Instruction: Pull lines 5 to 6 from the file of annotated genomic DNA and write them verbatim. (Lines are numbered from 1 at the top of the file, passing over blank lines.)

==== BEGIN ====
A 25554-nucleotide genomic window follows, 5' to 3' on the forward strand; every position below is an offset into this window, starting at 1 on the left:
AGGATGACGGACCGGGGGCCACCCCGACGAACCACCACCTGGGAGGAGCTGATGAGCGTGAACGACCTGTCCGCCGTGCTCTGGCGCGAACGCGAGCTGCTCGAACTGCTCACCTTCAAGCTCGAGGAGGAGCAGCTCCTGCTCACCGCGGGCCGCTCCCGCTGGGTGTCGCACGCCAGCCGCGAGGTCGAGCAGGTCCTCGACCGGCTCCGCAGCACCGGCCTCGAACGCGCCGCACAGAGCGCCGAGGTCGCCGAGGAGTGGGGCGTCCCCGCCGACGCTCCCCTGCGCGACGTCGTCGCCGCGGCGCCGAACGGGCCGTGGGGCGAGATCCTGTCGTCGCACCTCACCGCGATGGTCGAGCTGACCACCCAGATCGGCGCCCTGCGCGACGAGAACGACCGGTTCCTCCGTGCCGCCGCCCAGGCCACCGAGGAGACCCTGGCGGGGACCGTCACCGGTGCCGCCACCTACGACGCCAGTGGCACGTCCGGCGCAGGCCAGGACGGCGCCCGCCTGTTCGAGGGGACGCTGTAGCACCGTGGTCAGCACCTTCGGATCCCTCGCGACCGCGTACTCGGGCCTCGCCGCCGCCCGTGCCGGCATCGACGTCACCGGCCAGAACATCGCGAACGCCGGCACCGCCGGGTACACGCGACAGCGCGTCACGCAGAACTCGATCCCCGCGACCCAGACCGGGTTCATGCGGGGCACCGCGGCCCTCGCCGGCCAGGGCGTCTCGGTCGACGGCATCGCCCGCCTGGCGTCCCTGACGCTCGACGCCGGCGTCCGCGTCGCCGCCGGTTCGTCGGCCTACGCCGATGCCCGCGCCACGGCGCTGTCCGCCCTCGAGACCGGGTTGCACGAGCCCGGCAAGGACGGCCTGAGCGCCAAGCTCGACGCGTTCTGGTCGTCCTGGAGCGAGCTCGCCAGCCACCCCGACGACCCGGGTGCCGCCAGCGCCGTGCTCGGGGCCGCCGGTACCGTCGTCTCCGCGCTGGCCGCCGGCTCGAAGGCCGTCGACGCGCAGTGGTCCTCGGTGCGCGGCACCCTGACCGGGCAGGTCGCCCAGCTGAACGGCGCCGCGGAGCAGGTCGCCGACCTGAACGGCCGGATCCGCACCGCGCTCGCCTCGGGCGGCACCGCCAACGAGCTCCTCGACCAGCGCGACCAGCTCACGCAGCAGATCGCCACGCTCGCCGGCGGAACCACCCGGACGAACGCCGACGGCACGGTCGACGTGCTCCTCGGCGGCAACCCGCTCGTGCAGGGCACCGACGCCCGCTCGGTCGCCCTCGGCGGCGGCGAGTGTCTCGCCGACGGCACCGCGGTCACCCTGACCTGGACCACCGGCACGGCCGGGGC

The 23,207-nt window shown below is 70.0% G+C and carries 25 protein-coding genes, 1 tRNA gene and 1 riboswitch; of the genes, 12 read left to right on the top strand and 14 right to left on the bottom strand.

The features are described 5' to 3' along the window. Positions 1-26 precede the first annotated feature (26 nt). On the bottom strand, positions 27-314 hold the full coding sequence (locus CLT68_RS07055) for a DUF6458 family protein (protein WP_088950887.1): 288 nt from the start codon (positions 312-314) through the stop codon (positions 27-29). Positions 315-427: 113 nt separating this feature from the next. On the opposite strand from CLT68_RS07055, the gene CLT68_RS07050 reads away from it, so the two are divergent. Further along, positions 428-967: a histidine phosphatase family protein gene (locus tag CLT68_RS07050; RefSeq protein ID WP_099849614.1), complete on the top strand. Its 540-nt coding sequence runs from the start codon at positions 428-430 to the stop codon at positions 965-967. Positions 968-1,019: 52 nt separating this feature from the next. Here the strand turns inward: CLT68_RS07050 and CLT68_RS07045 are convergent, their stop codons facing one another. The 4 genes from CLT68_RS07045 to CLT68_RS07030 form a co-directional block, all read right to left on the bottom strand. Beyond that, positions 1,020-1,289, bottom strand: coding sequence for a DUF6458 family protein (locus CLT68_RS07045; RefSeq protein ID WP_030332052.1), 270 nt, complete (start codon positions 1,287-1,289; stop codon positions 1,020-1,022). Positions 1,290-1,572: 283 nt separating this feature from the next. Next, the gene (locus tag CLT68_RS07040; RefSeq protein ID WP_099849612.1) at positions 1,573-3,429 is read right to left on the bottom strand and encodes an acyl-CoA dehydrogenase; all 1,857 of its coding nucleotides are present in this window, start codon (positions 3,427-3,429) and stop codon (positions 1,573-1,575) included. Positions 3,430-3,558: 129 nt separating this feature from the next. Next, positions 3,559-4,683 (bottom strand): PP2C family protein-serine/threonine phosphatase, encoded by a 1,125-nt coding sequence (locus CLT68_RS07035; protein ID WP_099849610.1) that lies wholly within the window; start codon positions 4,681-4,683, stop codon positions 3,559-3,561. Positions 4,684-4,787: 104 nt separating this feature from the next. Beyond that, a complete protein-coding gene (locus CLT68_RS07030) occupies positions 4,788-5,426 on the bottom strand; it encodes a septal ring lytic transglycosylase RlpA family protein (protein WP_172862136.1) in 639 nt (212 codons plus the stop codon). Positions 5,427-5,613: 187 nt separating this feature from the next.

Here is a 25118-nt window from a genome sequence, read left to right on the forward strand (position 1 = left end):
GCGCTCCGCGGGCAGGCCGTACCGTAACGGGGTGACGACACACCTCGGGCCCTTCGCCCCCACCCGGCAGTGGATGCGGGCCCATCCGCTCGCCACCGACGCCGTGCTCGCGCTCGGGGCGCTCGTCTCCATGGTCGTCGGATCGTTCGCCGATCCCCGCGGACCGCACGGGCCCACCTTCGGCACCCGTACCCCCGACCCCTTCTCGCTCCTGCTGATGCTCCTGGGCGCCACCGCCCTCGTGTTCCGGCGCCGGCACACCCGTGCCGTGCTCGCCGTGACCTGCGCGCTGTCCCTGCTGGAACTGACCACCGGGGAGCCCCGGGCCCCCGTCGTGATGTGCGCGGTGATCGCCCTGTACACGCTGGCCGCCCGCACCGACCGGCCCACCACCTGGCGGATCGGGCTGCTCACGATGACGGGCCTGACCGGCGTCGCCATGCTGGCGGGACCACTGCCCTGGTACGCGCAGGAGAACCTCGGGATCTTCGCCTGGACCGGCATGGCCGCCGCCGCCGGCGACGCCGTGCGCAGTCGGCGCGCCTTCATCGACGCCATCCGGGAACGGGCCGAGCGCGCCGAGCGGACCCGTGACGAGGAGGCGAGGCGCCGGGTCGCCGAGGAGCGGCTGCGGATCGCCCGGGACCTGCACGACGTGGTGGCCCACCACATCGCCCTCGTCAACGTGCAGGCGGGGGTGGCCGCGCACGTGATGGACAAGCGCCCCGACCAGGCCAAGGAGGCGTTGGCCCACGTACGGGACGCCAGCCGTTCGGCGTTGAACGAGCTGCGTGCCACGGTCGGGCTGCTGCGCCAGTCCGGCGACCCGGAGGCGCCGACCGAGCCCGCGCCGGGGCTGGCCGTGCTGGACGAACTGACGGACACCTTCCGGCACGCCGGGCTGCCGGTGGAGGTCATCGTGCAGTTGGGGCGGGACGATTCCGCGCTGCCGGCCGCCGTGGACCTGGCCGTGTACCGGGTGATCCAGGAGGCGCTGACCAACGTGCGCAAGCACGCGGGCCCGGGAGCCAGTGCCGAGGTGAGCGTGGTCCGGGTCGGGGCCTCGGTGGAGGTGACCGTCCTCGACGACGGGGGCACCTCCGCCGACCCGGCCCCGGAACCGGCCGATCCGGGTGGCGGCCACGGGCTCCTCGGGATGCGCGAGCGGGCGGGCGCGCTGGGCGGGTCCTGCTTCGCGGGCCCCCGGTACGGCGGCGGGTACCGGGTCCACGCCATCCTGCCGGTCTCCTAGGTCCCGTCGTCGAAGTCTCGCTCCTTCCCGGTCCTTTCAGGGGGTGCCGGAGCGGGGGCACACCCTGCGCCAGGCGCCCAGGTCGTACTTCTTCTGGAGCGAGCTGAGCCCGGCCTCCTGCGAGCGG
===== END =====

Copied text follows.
Here is a 25118-nt window from a genome sequence, read left to right on the forward strand (position 1 = left end):
GCGCTCCGCGGGCAGGCCGTACCGTAACGGGGTGACGACACACCTCGGGCCCTTCGCCCCCACCCGGCAGTGGATGCGGGCCCATCCGCTCGCCACCGACGCCGTGCTCGCGCTCGGGGCGCTCGTCTCCATGGTCGTCGGATCGTTCGCCGATCCCCGCGGACCGCACGGGCCCACCTTCGGCACCCGTACCCCCGACCCCTTCTCGCTCCTGCTGATGCTCCTGGGCGCCACCGCCCTCGTGTTCCGGCGCCGGCACACCCGTGCCGTGCTCGCCGTGACCTGCGCGCTGTCCCTGCTGGAACTGACCACCGGGGAGCCCCGGGCCCCCGTCGTGATGTGCGCGGTGATCGCCCTGTACACGCTGGCCGCCCGCACCGACCGGCCCACCACCTGGCGGATCGGGCTGCTCACGATGACGGGCCTGACCGGCGTCGCCATGCTGGCGGGACCACTGCCCTGGTACGCGCAGGAGAACCTCGGGATCTTCGCCTGGACCGGCATGGCCGCCGCCGCCGGCGACGCCGTGCGCAGTCGGCGCGCCTTCATCGACGCCATCCGGGAACGGGCCGAGCGCGCCGAGCGGACCCGTGACGAGGAGGCGAGGCGCCGGGTCGCCGAGGAGCGGCTGCGGATCGCCCGGGACCTGCACGACGTGGTGGCCCACCACATCGCCCTCGTCAACGTGCAGGCGGGGGTGGCCGCGCACGTGATGGACAAGCGCCCCGACCAGGCCAAGGAGGCGTTGGCCCACGTACGGGACGCCAGCCGTTCGGCGTTGAACGAGCTGCGTGCCACGGTCGGGCTGCTGCGCCAGTCCGGCGACCCGGAGGCGCCGACCGAGCCCGCGCCGGGGCTGGCCGTGCTGGACGAACTGACGGACACCTTCCGGCACGCCGGGCTGCCGGTGGAGGTCATCGTGCAGTTGGGGCGGGACGATTCCGCGCTGCCGGCCGCCGTGGACCTGGCCGTGTACCGGGTGATCCAGGAGGCGCTGACCAACGTGCGCAAGCACGCGGGCCCGGGAGCCAGTGCCGAGGTGAGCGTGGTCCGGGTCGGGGCCTCGGTGGAGGTGACCGTCCTCGACGACGGGGGCACCTCCGCCGACCCGGCCCCGGAACCGGCCGATCCGGGTGGCGGCCACGGGCTCCTCGGGATGCGCGAGCGGGCGGGCGCGCTGGGCGGGTCCTGCTTCGCGGGCCCCCGGTACGGCGGCGGGTACCGGGTCCACGCCATCCTGCCGGTCTCCTAGGTCCCGTCGTCGAAGTCTCGCTCCTTCCCGGTCCTTTCAGGGGGTGCCGGAGCGGGGGCACACCCTGCGCCAGGCGCCCAGGTCGTACTTCTTCTGGAGCGAGCTGAGCCCGGCCTCCTGCGAGCGG